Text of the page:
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You can search the entire site. or go to the recent opinions, or the chronological or subject indices. Patrawke v. Liebes (9/7/2012) sp-6705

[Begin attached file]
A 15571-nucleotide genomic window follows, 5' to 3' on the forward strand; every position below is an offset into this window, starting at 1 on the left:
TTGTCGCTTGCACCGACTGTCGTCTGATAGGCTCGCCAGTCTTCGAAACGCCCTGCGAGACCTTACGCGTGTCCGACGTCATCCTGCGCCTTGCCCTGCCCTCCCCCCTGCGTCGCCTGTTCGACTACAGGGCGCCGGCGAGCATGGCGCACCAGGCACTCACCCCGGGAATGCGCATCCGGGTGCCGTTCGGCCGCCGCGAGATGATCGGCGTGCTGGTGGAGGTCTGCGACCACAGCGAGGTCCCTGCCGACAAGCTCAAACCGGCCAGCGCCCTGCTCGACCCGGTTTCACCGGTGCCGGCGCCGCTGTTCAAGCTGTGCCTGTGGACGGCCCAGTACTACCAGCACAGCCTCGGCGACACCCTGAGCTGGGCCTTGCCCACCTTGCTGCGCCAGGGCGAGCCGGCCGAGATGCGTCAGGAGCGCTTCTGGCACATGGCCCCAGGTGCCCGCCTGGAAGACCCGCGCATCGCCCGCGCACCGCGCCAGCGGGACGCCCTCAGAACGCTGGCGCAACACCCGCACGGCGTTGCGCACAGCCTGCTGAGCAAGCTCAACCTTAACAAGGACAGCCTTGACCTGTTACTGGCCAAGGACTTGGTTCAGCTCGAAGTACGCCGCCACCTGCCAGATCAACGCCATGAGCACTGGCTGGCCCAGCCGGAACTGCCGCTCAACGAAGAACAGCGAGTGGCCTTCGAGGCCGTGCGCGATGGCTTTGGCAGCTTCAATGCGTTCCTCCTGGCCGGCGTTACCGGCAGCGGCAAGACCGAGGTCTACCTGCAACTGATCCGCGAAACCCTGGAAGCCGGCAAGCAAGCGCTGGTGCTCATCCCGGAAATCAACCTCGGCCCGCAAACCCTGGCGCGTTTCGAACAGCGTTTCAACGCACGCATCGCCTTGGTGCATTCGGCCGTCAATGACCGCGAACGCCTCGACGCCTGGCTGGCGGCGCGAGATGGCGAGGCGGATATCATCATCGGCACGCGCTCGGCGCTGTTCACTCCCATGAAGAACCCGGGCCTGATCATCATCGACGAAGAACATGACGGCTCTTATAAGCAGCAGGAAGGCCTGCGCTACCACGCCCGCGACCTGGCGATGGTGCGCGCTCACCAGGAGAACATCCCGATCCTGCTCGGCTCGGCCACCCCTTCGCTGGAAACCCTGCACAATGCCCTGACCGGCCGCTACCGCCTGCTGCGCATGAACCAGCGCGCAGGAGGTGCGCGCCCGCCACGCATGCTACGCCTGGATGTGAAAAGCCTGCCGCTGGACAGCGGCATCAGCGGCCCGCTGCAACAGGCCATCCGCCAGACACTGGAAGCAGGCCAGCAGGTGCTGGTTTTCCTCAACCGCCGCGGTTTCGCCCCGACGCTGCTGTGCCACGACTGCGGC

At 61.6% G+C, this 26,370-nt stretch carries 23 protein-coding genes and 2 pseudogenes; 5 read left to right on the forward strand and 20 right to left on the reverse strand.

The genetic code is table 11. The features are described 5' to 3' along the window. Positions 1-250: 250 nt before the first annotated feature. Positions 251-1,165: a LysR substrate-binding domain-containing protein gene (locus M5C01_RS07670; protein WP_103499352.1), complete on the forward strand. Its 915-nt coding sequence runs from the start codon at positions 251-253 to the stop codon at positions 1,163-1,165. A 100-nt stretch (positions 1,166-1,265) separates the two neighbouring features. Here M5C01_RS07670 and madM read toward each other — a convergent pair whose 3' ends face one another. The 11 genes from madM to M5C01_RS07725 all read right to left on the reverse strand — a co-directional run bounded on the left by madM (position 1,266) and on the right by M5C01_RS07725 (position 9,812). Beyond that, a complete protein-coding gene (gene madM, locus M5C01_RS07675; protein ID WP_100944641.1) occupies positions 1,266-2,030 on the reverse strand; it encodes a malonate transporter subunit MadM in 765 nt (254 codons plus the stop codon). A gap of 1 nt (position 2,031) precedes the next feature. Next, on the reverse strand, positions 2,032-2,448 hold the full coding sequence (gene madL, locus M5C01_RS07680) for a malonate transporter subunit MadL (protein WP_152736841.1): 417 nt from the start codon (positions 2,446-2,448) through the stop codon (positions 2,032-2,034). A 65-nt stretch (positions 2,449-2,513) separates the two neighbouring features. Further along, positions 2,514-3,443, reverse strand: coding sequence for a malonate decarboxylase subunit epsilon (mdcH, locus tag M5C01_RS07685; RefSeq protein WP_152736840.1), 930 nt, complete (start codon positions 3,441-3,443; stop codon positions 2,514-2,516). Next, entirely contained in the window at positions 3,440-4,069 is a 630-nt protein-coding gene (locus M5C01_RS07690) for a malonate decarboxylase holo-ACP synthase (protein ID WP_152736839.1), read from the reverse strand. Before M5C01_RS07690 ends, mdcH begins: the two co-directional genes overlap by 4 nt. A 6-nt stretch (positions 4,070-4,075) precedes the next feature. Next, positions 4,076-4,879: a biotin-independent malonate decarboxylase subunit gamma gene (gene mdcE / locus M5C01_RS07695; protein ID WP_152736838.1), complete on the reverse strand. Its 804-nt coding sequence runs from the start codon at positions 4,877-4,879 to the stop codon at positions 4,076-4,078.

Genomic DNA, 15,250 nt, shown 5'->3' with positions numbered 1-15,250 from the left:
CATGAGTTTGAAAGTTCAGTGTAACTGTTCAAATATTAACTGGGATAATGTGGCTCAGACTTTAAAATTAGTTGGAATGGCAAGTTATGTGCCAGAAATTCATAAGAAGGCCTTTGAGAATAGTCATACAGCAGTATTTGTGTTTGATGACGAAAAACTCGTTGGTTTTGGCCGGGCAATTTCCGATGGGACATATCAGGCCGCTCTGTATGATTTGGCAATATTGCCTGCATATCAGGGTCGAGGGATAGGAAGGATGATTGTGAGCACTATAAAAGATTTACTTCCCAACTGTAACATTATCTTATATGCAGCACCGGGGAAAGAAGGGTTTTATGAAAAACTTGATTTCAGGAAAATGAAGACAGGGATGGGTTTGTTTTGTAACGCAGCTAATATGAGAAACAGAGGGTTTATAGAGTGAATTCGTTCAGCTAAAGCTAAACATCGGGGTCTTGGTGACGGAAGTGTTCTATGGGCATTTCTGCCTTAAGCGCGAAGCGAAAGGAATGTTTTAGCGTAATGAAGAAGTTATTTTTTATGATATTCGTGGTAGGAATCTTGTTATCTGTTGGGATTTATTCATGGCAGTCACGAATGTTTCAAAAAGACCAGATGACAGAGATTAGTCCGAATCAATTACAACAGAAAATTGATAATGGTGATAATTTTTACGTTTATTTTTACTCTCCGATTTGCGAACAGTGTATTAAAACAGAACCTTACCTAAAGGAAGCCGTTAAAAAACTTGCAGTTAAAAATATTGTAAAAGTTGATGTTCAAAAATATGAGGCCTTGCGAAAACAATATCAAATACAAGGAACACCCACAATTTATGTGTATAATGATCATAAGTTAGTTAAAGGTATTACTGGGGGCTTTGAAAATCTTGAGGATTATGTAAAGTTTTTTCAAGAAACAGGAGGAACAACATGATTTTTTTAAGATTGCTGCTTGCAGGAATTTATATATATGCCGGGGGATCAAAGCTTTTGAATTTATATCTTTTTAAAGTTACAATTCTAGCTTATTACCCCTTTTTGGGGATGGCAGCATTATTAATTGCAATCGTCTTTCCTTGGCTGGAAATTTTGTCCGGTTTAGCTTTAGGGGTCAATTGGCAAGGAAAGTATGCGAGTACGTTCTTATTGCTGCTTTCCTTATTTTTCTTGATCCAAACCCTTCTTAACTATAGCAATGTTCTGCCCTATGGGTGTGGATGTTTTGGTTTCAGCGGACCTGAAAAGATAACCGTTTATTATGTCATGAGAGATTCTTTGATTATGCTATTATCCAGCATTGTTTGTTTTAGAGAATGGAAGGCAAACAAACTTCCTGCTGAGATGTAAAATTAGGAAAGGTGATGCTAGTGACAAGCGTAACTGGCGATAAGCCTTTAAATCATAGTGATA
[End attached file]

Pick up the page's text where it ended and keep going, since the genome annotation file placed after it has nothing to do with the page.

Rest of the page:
Notice: This opinion is subject to correction before publication in the PACIFIC REPORTER . Readers are requested to bring errors to the attention of the Clerk of the Appellate Courts, 303 K Street, Anchorage, Alaska 99501, phone (907) 264-0608, fax (907) 264-0878, email firstname.lastname@example.org. THE SUPREME COURT OF THE STATE OF ALASKA ERICH PATRAWKE, ) ) Supreme Court No. S-14474 Appellant, ) ) Superior Court No. 3AN-04-10959 CI v. ) ) O P I N I O N TANYA LIEBES, ) ) No. 6705 - September 7, 2012 Appellee. ) ) Appeal from the Superior Court of the State of Alaska, Third Judicial District, Anchorage, Peter A. Michalski, Judge. Appearances: Erich Patrawke, pro se, Anchorage, Appellant. Steven Pradell, Steven Pradell & Associates, Anchorage, for Appellee. Before: Carpeneti, Chief Justice, Fabe and Winfree, Justices. [Stowers, Justice, not participating.] CARPENETI, Chief Justice. I. INTRODUCTION A father and a mother share joint legal and equal physical custody over their daughter. The father sought to obtain a passport for the daughter, but federal law requires the consent of both parents if the child is under the age of 16. After the mother refused consent, the father brought a motion in the superior court requesting that the mother be ordered to execute a notarized statement of consent for the passport. The ----------------------- Page 2----------------------- superior court denied this motion and the father appealed. Because the superior court abused its discretion in denying the father's motion, we reverse.1 II. FACTS AND PROCEEDINGS Appellant Erich Patrawke and Appellee Tanya Liebes are the natural parents of Kyndle, born in 2004. Patrawke and Liebes share joint legal and equal (50/50) physical custody of Kyndle.2 Patrawke and Liebes have disagreed on many aspects regarding Kyndle's upbringing, and the superior court has noted that the parties "cannot and will not cooperate in making important legal and other decisions concerning their daughter." The result is that Patrawke and Liebes effectively inhabit separate parallel universes with Kyndle. Under this arrangement, each parent makes all decisions affecting Kyndle during his or her scheduled custodial time, without interference by the other parent. In August 2011, after unsuccessfully attempting to obtain Liebes's consent, Patrawke filed a motion seeking an order requiring Liebes to execute a notarized written statement of consent to allow him to execute a passport on behalf of Kyndle.3 1 We heard this case in May 2012 and issued an order reversing the superior court's decision at that time, indicating that a written opinion would follow. This is that opinion. 2 Patrawke and Liebes were never married and have never lived together. 3 Under federal law, except as otherwise authorized by the President, it is "unlawful for any citizen of the United States to depart from or enter, or attempt to depart from or enter, the United States unless he bears a valid United States passport." 8 U.S.C. § 1185(b) (2006). Thus, Kyndle may not travel outside the United States without a valid passport. Generally, "both parents . . . must execute the application on behalf of a minor under age 16 . . . ." 22 C.F.R. § 51.28(a)(2) (2012). Further, section 51.28(a)(3)(ii)(G) provides that "[a]n order of a court of competent jurisdiction providing for joint legal custody or requiring the permission of both parents or the court for important decisions (continued...) -2- 6705 ----------------------- Page 3----------------------- Patrawke cited two reasons in support of his motion: (1) he wished to bring Kyndle to visit relatives outside of the United States, including relatives located in France and Germany; and (2) Kyndle's Japanese Immersion Program at Sand Lake Elementary School offered travel opportunities to Japan in elementary, middle, and high school.4 On September 6, the superior court denied Patrawke's motion. The court's order stated: It is extremely premature to have angst about high school exchanges when a child is seven. Travel to Europe to see distant relatives may be nice, but more important is how parents treat each other here. The court recommends that the parties work on their attitudes and behavior towards one another right here. A passport is not required for that. Patrawke filed a motion for reconsideration, contending that "the passport issue is timely now" because Kyndle's opportunities to participate in exchange programs with Japan begin in fifth or sixth grade. Patrawke further noted that planning for these exchanges begins up to two years in advance. Patrawke also stated that students are encouraged to travel to Japan with their parents on specific programs arranged for Sand Lake students. Moreover, Patrawke noted that he wished to travel abroad to visit 3 (...continued) will be interpreted as requiring the permission of both parents or the court, as appropriate." Section 51.28(a)(3)(I), however, provides that a passport may be executed on behalf of a minor under age 16 by only one parent if that parent provides "[a] notarized written statement or affidavit from the non-applying parent or legal guardian, if applicable, consenting to the issuance of the passport. 4 In July 2009, after Patrawke and Liebes were unable to agree where Kyndle would attend school, the superior court awarded Patrawke "sole legal custody to make the decision which school Kyndle attends." Kyndle was then enrolled in the Japanese Immersion Program at Sand Lake Elementary School. -3- 6705 ----------------------- Page 4----------------------- relatives, including trips to Canada, and that he was trying to plan a trip to France in summer 2012. The superior court then denied Patrawke's motion for reconsideration. The court's order stated: The court understands the child to be seven years old and eligible to travel on the student exchange when in fifth or sixth grade. The court assumes that the child is currently in the second or third grade. Thus, there is no immediate need for the child to have a passport for school reasons. That is not to say the child is condemned to miss her school visit to Japan when the time comes. In the meantime, visits to Canada may wait until the child has her passport. But it should be remembered that many children go through life perfectly satisfactorily without going to Canada. Patrawke appeals the superior court's denial of his motion for statement of consent for passport. III. STANDARD OF REVIEW "The trial court has broad discretion in determining child custody issues . . . ."5 Resolution of custody issues "will be reversed only if, after a review of the entire record, we are convinced that the trial court abused its discretion or that the controlling factual findings made by the trial court are clearly erroneous."6 5 Barrett v. Alguire , 35 P.3d 1, 5 (Alaska 2001). 6 Id. (quoting Jenkins v. Handel , 10 P.3d 586, 589 (Alaska 2000)) (internal quotation marks omitted). -4- 6705 ----------------------- Page 5----------------------- IV. DISCUSSION It Was Abuse Of Discretion To Deny Patrawke's Motion For Statement Of Consent For Passport.7 Patrawke argues that the superior court abused its discretion when it denied his motion for statement of consent for passport. Patrawke contends that the superior court's denial was "inconsistent with the [court's] prior orders granting [him] and [Liebes] joint legal and physical custody." Moreover, Patrawke contends that the passport issue is "timely now," as Kyndle's Japanese exchange opportunities begin while she is in elementary school. 7 In her brief, Liebes also contends that Patrawke's motion is barred by res judicata. "We apply our independent judgment to issues of res judicata . . . ." McComas v. Kirn , 105 P.3d 1130, 1132 (Alaska 2005) (citing Fardig v. Fardig , 56 P.3d 9, 11 (Alaska 2002)). Generally, "[r]es judicata, or claim preclusion, bars relitigation of a claim when there is (1) a final judgment on the merits, (2) from a court of competent jurisdiction, (3) in a dispute between the same parties (or their privies) about the same cause of action." McAlpine v. Pacarro , 262 P.3d 622, 625 (Alaska 2011) (quoting Angleton v. Cox , 238 P.3d 610, 614 (Alaska 2010)) (internal quotation marks omitted). Because Patrawke's motion is not a new action, but rather part of an ongoing custody case, there is no relevant final judgment and therefore res judicata does not apply. Cf. id. at 625-26 (citing Bunn v. House , 934 P.2d 753, 757 n.12, 758 (Alaska 1997)) ("[R]es judicata does not apply to [child] custody modification motions" because "a custody modification motion is not a new action, but rather a request to reopen the final judgment in the same case."). Liebes additionally purports to argue that Patrawke's motion is barred by the doctrine of the law of the case. Her brief, however, fails to provide any legal argument regarding how law of the case applies to the present case. Accordingly, we find that Liebes waived this argument. Adamson v. Univ. of Alaska , 819 P.2d 886, 889 (Alaska 1991) ("[W]here a point is given only a cursory statement in the argument portion of a brief, the point will not be considered on appeal." (citing State v. O'Neill Investigations, Inc. , 609 P.2d 520, 528 (Alaska 1980); Fairview Dev., Inc. v. City of Fairbanks , 475 P.2d 35, 36 (Alaska 1970), cert. denied, 402 U.S. 901 (1971))). -5- 6705 ----------------------- Page 6----------------------- Liebes argues that the superior court did not abuse its discretion. Liebes points out that we have "never held that a court must order a parent to sign a passport form," and that "none of the [best interests] factors in AS 25.24.150(c) specifically address a child's passport . . . ." Liebes then contends that in a joint custody arrangement either "parent can use their joint decision-making authority to veto any proposals upon which both parties do not agree." Finally, Liebes argues that the passport issue is not timely because "[y]ears will go by before a trip to Japan is required." The Alaska Legislature has provided little guidance regarding the applicable legal test that a superior court must apply where there exists a dispute between parents who share joint legal custody of a child. But generally a superior court must "award custody on the basis of the best interests of the child."8 Although Patrawke has not sought an "award" or "determination" of custody as used in the Alaska Statutes, and 9 therefore the explicit statutory best interests factors contained in AS 25.24.150(c) do not apply, we conclude that the superior court was nonetheless required to account for Kyndle's best interests in this situation.10 8 AS 25.20.060. 9 AS 25.24.150(c) details various factors a court must take into account in "awarding" or "determining" custody under AS 25.20.060 or in making a modification under AS 25.20.110. 10 Other jurisdictions have also concluded that the proper test in considering a passport for a minor child is whether or not the passport is in the best interests of the child. See Van Osdell v. Van Osdell, No. CA2007-10-123, 2008 WL 4839667, at ¶16 (Ohio App. Nov. 10, 2008); Muscarella v. Muscarella , Nos. 2010-T-0091, 2010-T-0098, 2011 WL 861153, at ¶18 (Ohio App. March 11, 2011) (applying Van Osdell test). But the courts' analyses in these cases was based on an Ohio statute that allows a court to modify the "terms" of a shared parenting plan if the court finds the modifications are in the best interests of the child. See OHIO REV . CODE ANN . § 3109.04(E)(2)(b) (West (continued...) -6- 6705 ----------------------- Page 7----------------------- We conclude that the superior court abused its discretion in denying Kyndle a passport. In its initial order, the superior court incorrectly noted that school activities requiring a passport would not occur until high school. Although the superior court's later order on reconsideration correctly identified that Kyndle's travel opportunities begin as early as fifth grade, the court maintained that "there is no immediate need for the child to have a passport for school reasons." In so concluding, however, the court failed to consider Patrawke's assertion that planning for Kyndle's exchange opportunities begins up to two years in advance and that Sand Lake encourages students to travel on other tour programs. Moreover, Patrawke asserted that he has been planning a trip to France for summer 2012 and has plans to visit relatives living abroad. Accordingly, this issue is timely. Moreover, the superior court's recommendation "that the parties work on their attitudes and behavior toward one another," noting that "a passport is not required for that," is misguided. Patrawke and Liebes have continually demonstrated extreme inability to cooperate in raising Kyndle,11 yet the superior court has maintained its joint legal custody order - inevitably leading to additional conflicts between Patrawke and Liebes. While the superior court may have good reasons for maintaining the current joint custodial arrangement, the merits of which are not at issue in this appeal, the court 10 (...continued) 2012). The Alaska Statutes do not contain a comparable provision. See also Nagle v. Nagle , 871 A.2d 832, 837 (Pa. Super. Ct. 2005) (concluding that proper test for reviewing a trial court's decision to order two parents to obtain passports for their children was whether the passports were in the best interests of the children). 11 Indeed, an earlier judge assigned to this case said this about his own order concerning the parents: "The parties share legal custody. This is a terrible idea. There is no reason why these two parties should share legal custody. The problem is that if one or the other [is] awarded [custody], it could get worse." -7- 6705 ----------------------- Page 8----------------------- may not deny a party's motion solely on the basis that Patrawke and Liebes have been unable to cooperate. To do so risks harming Kyndle's best interests on account of her parents' inability to cooperate, and restricts Patrawke's ability to have full visits with Kyndle and to maximize summer vacation opportunities. Finally, and most importantly, Liebes has failed to offer a compelling reason why it would not be in Kyndle's best interests to obtain a passport. Rather, Patrawke has demonstrated that Kyndle has significant opportunities to travel abroad, including important school exchange opportunities - to deny her a passport, without any contrary reason given by Liebes, assuredly would harm her best interests. V. CONCLUSION Because the issuance of a passport is in Kyndle's best interests, and because Liebes has failed to offer a compelling reason why a passport should not be executed on behalf of Kyndle, we REVERSE the superior court. -8- 6705